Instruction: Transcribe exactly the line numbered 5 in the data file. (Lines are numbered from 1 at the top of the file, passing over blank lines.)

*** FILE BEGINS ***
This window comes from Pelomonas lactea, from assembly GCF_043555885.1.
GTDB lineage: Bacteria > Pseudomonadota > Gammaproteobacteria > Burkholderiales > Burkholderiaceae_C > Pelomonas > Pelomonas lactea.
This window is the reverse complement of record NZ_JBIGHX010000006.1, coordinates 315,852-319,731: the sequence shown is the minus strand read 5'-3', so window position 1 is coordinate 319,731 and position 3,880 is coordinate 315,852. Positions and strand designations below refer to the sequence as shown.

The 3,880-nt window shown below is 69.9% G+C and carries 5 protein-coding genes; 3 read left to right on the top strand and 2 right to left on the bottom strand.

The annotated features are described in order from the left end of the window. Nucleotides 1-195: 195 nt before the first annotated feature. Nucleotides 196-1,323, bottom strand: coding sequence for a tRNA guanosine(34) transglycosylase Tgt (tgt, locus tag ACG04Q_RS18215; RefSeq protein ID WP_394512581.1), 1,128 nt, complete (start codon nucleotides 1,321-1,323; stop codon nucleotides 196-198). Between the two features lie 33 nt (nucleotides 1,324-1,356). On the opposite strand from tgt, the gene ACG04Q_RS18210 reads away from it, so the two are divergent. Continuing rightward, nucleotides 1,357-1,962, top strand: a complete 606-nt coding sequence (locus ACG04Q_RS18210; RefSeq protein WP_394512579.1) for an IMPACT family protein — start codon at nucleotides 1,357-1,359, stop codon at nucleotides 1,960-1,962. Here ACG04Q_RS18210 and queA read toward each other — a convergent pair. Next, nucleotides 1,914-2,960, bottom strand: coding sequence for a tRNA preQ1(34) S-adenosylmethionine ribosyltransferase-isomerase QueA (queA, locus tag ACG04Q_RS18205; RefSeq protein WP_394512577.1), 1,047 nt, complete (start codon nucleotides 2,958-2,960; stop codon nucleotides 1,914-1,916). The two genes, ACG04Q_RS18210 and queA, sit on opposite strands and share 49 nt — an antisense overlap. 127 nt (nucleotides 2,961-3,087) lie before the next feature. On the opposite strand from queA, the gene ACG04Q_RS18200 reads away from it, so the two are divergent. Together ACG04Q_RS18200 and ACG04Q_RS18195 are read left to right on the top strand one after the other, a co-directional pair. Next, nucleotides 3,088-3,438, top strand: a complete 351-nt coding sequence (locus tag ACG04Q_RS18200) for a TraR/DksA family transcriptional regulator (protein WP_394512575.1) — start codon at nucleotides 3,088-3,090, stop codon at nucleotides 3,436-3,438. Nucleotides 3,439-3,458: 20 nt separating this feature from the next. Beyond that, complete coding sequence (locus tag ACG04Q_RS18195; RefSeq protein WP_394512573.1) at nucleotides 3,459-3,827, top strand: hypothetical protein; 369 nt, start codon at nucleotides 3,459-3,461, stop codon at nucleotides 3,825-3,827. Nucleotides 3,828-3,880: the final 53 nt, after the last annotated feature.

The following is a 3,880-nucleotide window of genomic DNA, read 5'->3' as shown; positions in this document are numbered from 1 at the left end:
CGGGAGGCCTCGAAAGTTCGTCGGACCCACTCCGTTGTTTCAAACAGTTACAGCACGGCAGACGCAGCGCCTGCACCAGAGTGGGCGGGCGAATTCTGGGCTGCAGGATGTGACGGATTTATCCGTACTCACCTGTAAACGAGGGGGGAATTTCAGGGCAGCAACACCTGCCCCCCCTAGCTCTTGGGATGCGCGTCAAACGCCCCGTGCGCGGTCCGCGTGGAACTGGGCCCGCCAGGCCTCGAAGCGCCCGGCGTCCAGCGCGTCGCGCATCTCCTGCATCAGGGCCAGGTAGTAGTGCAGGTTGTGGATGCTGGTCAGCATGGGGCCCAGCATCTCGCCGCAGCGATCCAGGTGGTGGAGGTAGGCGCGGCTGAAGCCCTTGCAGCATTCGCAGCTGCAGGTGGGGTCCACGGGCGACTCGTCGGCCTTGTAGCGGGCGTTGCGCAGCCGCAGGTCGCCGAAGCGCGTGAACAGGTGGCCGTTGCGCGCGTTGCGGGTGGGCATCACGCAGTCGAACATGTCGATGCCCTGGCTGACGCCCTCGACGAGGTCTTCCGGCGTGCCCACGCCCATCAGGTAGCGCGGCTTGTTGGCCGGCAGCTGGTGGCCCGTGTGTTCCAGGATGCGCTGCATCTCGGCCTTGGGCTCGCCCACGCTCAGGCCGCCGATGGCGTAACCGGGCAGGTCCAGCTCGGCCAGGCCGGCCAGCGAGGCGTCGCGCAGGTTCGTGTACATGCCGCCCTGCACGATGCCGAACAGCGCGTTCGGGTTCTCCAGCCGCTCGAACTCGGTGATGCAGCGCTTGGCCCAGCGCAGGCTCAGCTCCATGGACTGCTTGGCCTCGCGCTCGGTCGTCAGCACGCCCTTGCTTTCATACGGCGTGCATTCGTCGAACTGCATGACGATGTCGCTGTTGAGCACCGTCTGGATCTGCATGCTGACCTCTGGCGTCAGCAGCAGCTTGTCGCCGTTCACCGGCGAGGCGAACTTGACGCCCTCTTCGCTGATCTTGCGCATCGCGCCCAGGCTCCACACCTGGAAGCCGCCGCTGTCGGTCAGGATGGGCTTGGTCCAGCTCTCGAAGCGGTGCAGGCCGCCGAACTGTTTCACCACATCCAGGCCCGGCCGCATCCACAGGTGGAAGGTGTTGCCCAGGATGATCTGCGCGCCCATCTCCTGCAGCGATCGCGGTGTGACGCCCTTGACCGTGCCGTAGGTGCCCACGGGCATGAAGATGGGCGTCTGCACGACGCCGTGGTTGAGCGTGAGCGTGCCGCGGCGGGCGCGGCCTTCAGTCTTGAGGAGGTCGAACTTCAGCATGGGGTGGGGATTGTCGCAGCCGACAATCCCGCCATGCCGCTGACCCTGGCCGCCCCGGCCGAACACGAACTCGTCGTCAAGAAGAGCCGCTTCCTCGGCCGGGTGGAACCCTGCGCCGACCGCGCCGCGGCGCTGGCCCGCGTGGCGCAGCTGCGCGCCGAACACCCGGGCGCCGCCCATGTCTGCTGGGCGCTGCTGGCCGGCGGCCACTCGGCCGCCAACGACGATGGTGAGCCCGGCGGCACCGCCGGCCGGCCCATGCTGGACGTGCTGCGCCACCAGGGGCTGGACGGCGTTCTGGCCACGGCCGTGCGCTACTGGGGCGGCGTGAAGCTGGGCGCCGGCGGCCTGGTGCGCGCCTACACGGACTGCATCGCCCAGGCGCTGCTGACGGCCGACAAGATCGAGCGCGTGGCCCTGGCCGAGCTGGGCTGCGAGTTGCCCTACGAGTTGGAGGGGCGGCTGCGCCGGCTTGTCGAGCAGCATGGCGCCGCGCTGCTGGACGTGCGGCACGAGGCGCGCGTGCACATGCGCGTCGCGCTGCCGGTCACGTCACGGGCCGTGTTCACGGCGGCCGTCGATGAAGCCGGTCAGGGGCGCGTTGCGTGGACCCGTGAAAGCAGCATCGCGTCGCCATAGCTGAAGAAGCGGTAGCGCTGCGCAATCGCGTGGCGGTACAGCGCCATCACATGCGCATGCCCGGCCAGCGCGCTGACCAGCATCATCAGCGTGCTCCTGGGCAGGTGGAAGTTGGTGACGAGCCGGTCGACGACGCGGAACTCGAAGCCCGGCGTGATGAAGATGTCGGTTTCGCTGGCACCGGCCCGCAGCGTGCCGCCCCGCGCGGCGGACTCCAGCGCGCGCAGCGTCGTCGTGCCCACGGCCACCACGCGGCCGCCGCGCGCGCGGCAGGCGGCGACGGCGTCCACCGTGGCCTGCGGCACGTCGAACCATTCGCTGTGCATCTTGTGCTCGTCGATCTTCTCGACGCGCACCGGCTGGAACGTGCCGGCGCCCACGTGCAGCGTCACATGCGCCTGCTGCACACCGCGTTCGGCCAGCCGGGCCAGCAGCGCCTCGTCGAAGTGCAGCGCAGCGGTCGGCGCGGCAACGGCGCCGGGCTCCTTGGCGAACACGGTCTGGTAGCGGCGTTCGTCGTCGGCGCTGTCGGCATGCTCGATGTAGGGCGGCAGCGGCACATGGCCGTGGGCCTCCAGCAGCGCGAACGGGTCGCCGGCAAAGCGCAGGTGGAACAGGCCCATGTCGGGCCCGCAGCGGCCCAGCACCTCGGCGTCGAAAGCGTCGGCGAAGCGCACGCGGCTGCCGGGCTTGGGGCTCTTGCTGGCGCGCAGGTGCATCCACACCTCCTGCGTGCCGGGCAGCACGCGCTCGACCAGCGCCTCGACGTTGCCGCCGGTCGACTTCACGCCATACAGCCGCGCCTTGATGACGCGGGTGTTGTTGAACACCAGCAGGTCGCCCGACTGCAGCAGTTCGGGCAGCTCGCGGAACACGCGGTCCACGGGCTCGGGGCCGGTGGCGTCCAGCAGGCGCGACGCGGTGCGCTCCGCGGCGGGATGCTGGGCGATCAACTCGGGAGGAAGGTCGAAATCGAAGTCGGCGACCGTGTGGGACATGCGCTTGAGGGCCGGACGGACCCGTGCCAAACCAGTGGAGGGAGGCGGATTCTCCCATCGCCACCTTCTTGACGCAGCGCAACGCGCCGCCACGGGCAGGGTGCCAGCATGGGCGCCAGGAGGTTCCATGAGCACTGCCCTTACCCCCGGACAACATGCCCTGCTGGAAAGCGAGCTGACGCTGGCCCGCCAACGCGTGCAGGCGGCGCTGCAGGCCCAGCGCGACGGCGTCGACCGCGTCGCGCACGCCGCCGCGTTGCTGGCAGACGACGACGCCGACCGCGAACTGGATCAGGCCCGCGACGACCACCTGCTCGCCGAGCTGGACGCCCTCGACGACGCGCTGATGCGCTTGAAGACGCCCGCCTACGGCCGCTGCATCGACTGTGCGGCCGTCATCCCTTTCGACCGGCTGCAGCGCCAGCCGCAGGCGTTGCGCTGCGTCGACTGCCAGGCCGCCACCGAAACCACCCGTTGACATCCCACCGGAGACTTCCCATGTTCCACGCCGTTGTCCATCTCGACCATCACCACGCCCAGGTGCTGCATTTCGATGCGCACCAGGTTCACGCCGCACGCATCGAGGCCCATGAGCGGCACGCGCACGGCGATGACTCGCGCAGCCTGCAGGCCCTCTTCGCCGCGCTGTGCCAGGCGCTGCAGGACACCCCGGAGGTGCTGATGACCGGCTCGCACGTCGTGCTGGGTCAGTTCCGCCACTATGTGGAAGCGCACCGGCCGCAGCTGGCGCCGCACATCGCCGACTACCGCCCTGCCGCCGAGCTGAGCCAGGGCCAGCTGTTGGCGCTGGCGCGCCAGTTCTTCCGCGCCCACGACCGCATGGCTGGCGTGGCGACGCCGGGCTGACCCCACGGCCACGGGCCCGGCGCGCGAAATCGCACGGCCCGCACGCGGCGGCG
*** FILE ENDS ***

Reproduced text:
The annotated features are described in order from the left end of the window. Nucleotides 1-195: 195 nt before the first annotated feature. Nucleotides 196-1,323, bottom strand: coding sequence for a tRNA guanosine(34) transglycosylase Tgt (tgt, locus tag ACG04Q_RS18215; RefSeq protein ID WP_394512581.1), 1,128 nt, complete (start codon nucleotides 1,321-1,323; stop codon nucleotides 196-198). Between the two features lie 33 nt (nucleotides 1,324-1,356). On the opposite strand from tgt, the gene ACG04Q_RS18210 reads away from it, so the two are divergent. Continuing rightward, nucleotides 1,357-1,962, top strand: a complete 606-nt coding sequence (locus ACG04Q_RS18210; RefSeq protein WP_394512579.1) for an IMPACT family protein — start codon at nucleotides 1,357-1,359, stop codon at nucleotides 1,960-1,962. Here ACG04Q_RS18210 and queA read toward each other — a convergent pair. Next, nucleotides 1,914-2,960, bottom strand: coding sequence for a tRNA preQ1(34) S-adenosylmethionine ribosyltransferase-isomerase QueA (queA, locus tag ACG04Q_RS18205; RefSeq protein WP_394512577.1), 1,047 nt, complete (start codon nucleotides 2,958-2,960; stop codon nucleotides 1,914-1,916). The two genes, ACG04Q_RS18210 and queA, sit on opposite strands and share 49 nt — an antisense overlap. 127 nt (nucleotides 2,961-3,087) lie before the next feature. On the opposite strand from queA, the gene ACG04Q_RS18200 reads away from it, so the two are divergent. Together ACG04Q_RS18200 and ACG04Q_RS18195 are read left to right on the top strand one after the other, a co-directional pair. Next, nucleotides 3,088-3,438, top strand: a complete 351-nt coding sequence (locus tag ACG04Q_RS18200) for a TraR/DksA family transcriptional regulator (protein WP_394512575.1) — start codon at nucleotides 3,088-3,090, stop codon at nucleotides 3,436-3,438. Nucleotides 3,439-3,458: 20 nt separating this feature from the next. Beyond that, complete coding sequence (locus tag ACG04Q_RS18195; RefSeq protein WP_394512573.1) at nucleotides 3,459-3,827, top strand: hypothetical protein; 369 nt, start codon at nucleotides 3,459-3,461, stop codon at nucleotides 3,825-3,827. Nucleotides 3,828-3,880: the final 53 nt, after the last annotated feature.